This blog is a continuation of my previous one, Securing Java-based Web Applications: Authentication, in which I have explained the concept of Authentication with an implemented example of a Java-based Web application deployed using the Tomcat Web server.
I will now cover the concept of Authorization in the same way with an implementation example in this blog. I will also cover the definition of ‘Authorization’ with some code samples along with their explanation. The code samples provided here are in line with the code samples covered in my earlier post.
What is Authorization?
Authorization is the process of defining access policies for the resources we wish to protect. It is the way to ensure that the user has the rights to enter into the restricted area or perform a specific restricted function. In case of a Web application, it is the process of verifying the user’s rights based on his predefined role to access any restricted resource on the system.
In my previous post, I have covered the relationship between the Apache Tomcat Web Server and the Security Realm. I have also explained how to modify the $CATALINA_HOME/conf/tomcat-users.xml file to define users, roles and the mapping between the users and their roles. Additionally, I have also explained how to modify the web.xml file of an application to authenticate the user. But what happens after authentication?
Once the user has been authenticated, a Web container checks if the user is allowed to access the resource that he is requesting. It further checks if the user is allowed to perform the requested operation on that resource. This process is called Authorization. Remember however, that to enable authorization, it is necessary to enable authentication for an application by using the <login-config> setting as explained in my earlier post.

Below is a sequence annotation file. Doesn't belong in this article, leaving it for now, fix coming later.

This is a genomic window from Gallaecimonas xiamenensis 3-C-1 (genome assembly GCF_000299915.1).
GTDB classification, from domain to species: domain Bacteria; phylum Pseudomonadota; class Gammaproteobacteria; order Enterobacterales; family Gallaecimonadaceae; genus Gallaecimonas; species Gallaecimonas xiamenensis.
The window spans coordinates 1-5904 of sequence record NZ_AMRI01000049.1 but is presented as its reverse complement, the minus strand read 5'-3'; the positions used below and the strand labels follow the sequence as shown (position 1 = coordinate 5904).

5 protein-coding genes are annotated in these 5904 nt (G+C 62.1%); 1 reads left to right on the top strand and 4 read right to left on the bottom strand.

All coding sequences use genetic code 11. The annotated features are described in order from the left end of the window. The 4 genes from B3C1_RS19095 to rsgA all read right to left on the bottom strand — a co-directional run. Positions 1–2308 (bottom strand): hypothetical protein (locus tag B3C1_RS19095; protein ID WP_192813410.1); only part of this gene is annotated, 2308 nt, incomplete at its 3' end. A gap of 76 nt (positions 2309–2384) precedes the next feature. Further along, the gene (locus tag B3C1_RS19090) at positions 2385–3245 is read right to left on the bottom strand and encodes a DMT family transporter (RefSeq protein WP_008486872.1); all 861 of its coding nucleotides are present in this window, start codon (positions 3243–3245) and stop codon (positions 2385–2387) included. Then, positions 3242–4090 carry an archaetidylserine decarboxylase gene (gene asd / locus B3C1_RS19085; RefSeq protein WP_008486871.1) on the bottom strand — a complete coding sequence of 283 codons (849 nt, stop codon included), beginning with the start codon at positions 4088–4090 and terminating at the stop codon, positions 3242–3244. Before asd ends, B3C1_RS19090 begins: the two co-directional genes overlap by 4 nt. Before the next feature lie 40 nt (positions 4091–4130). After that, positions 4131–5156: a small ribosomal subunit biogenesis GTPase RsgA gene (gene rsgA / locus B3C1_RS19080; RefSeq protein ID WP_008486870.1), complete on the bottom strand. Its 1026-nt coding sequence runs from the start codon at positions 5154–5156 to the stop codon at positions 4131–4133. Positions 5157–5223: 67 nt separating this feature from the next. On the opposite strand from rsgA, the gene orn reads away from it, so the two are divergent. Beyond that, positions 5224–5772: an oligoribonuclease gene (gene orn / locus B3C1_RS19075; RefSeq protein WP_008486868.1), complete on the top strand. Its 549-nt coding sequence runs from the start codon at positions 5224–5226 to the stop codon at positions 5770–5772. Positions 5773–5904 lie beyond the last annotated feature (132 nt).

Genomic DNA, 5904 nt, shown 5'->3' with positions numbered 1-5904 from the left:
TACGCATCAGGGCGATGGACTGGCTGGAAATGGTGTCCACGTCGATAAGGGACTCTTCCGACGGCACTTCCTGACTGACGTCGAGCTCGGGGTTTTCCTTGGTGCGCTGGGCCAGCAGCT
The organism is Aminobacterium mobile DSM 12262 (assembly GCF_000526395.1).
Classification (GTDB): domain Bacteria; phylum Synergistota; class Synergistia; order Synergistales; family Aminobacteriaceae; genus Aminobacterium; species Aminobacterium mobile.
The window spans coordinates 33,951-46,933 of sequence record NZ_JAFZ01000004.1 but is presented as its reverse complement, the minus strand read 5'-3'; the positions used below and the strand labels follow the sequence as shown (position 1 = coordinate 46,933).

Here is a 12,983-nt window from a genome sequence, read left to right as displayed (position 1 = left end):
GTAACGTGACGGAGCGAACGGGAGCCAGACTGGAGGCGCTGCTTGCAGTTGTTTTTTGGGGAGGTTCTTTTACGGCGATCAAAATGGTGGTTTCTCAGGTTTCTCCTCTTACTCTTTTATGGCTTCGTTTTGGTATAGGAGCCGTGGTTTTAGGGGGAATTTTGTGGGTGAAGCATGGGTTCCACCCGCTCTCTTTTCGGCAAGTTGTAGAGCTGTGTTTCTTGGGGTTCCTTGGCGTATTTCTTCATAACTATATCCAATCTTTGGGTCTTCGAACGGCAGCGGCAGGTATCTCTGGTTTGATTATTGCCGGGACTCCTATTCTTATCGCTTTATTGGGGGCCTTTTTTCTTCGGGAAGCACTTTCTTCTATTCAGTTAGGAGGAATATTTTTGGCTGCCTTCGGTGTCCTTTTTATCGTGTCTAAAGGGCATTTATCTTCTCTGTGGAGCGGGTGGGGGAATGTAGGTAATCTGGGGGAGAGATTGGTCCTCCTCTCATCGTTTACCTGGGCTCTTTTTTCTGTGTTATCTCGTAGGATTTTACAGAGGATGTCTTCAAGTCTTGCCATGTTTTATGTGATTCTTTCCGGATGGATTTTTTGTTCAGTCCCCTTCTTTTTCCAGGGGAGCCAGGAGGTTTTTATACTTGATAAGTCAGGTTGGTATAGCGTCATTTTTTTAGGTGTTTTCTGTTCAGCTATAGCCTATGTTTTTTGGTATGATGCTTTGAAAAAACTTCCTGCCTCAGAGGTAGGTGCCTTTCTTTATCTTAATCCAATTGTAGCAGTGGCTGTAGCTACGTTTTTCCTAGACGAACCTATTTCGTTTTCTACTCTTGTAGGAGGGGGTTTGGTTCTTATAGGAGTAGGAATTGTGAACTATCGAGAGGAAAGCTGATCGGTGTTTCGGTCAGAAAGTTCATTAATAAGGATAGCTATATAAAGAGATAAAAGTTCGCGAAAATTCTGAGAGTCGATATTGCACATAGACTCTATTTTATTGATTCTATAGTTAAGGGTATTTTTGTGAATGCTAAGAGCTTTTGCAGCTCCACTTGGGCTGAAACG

How to Implement Authorization?
It is the job of the deployer to decide which resources should be constrained and which users should be allowed to access those constrained resources. The deployer also defines the kind of operations that can be performed on those constrained resources by a user having a particular role.
The first step towards the implementation of authentication is by defining roles, which can be done by modifying the $CATALINA_HOME/conf/tomcat-users.xml file as explained in my earlier post (which also explains how to define the Manager and Guest roles).
The second step is to define the security roles in web.xml so that Tomcat can map the security roles of an application to the roles defined in the memory realm. If we are using the same names for the roles in an application as defined in tomcat-users.xml, then we just need to map the roles as illustrated below:
<web-app …> … <security-role> <description>This is a Manager role</description> <role-name>Manager</role-name> </security-role> <security-role> <description>This is a Guest role</description> <role-name>Guest</role-name> </security-role> </web-app>
If we are using different names for the roles in the servlets from the roles defined for an application, then we have to map the servlet-specific (also known as user-defined) roles to the roles defined for the application. For example, assume that we have a servlet called DeleteUserServlet in our application and a developer of that servlet has used ‘Admin’ as a role in the request.isUserInRole(“Admin”) method. At the time of development, the developer had originally thought that ‘Admin’ would be the name of the role defined for the application, but a deployer has come up with a different name for the role – ‘Manager’. In this case, a deployer can map the user-defined role with the application specific roles as demonstrated in the following code snippet.
<web-app …> … <servlet> … <security-role-ref> <role-name>Admin</role-name> <role-link>Manager</role-link> </security-role-ref> </servlet> <security-role> <description>This is a Manager role which is equivalent to Admin role</description> <role-name>Manager</role-name> </security-role> <security-role> <description>This is a Guest role</description> <role-name>Guest</role-name> </security-role> </web-app>
The last step is to define the resource and HTTP method constraints for an application in the web.xml file. Assume that we are developing a shopping cart application and we have DiscardBidServlet, DiscardItemServlet, and AddItemServlet. We will be mapping these servlets in the web.xml file as below: